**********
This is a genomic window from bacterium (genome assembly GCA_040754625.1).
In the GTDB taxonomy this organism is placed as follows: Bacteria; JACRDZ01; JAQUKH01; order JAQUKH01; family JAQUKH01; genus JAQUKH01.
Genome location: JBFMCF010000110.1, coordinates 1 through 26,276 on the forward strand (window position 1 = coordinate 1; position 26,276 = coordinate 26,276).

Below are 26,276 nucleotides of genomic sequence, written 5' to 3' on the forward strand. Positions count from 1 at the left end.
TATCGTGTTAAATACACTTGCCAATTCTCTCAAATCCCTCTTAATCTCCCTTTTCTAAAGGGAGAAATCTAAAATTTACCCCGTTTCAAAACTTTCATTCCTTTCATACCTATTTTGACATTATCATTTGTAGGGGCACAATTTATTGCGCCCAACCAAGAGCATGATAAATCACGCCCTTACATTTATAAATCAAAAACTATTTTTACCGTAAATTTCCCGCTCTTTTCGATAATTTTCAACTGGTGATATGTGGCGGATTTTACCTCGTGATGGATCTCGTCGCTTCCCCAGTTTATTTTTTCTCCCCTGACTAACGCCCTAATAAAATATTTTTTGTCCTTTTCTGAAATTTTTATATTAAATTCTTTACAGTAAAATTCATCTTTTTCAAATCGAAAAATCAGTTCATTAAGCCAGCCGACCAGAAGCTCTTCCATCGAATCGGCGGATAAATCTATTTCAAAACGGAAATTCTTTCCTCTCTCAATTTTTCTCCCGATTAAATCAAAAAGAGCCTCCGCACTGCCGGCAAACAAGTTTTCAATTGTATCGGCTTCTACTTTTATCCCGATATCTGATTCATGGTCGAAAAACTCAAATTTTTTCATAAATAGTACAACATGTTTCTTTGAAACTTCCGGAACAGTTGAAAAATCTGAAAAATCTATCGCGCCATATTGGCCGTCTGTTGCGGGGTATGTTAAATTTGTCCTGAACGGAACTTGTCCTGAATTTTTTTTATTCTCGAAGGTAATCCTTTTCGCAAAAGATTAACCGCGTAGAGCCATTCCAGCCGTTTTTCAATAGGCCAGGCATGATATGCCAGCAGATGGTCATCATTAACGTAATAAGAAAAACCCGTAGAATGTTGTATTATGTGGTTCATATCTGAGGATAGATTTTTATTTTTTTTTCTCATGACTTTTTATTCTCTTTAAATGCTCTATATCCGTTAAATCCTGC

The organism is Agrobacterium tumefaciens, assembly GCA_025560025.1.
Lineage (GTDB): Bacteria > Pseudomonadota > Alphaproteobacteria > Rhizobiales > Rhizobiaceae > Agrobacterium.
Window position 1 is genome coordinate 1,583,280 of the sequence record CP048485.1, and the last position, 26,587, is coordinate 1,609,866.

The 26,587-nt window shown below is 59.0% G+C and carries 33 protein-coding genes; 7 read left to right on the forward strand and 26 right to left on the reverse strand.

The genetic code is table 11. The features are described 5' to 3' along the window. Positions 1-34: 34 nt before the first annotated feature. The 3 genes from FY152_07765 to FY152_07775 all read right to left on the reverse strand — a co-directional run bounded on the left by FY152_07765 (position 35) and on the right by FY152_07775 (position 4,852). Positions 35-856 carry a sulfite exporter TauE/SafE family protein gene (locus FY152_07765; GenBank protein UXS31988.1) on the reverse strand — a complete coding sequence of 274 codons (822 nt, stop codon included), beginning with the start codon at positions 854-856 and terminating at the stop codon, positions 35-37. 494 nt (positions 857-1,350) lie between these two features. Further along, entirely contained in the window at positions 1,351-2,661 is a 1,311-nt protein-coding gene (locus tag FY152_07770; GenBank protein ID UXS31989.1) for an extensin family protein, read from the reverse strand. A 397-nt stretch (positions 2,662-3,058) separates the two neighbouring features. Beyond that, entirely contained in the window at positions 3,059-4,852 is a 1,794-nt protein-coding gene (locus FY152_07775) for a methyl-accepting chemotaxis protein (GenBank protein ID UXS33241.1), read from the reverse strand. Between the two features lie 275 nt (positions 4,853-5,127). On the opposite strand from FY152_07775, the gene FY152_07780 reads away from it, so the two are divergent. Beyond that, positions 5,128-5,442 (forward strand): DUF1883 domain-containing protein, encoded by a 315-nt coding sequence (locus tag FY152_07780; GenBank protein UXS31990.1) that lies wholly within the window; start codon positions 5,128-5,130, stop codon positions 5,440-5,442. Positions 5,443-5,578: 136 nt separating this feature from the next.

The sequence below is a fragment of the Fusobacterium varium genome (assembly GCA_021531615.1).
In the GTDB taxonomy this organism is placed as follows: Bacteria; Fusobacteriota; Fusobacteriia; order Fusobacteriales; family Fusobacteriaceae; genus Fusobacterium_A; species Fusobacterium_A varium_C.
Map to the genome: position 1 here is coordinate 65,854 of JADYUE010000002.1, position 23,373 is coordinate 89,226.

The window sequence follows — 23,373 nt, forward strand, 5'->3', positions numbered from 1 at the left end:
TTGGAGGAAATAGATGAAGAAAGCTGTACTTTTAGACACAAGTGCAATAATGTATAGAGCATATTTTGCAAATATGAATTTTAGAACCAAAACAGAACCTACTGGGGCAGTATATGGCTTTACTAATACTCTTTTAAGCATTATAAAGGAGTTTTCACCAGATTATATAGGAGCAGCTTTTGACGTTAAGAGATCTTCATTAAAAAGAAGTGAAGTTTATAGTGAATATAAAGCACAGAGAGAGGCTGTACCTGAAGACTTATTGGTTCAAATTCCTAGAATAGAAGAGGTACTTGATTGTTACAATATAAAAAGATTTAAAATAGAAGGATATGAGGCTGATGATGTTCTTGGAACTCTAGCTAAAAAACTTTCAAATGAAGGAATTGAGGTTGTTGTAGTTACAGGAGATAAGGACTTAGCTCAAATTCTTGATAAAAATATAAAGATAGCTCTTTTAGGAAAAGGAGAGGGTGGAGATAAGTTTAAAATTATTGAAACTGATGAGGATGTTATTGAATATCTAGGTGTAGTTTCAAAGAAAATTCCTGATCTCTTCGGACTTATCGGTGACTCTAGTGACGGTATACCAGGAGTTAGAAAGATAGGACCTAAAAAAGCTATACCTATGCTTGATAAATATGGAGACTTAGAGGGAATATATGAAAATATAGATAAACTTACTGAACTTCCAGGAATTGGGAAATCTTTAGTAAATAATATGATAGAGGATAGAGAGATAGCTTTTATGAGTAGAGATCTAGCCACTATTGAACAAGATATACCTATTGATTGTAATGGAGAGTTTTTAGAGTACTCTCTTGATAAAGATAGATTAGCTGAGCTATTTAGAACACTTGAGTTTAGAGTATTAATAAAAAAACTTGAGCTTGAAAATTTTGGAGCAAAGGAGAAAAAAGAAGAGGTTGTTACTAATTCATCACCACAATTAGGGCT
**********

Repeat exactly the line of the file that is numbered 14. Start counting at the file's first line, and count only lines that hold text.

The window sequence follows — 23,373 nt, forward strand, 5'->3', positions numbered from 1 at the left end: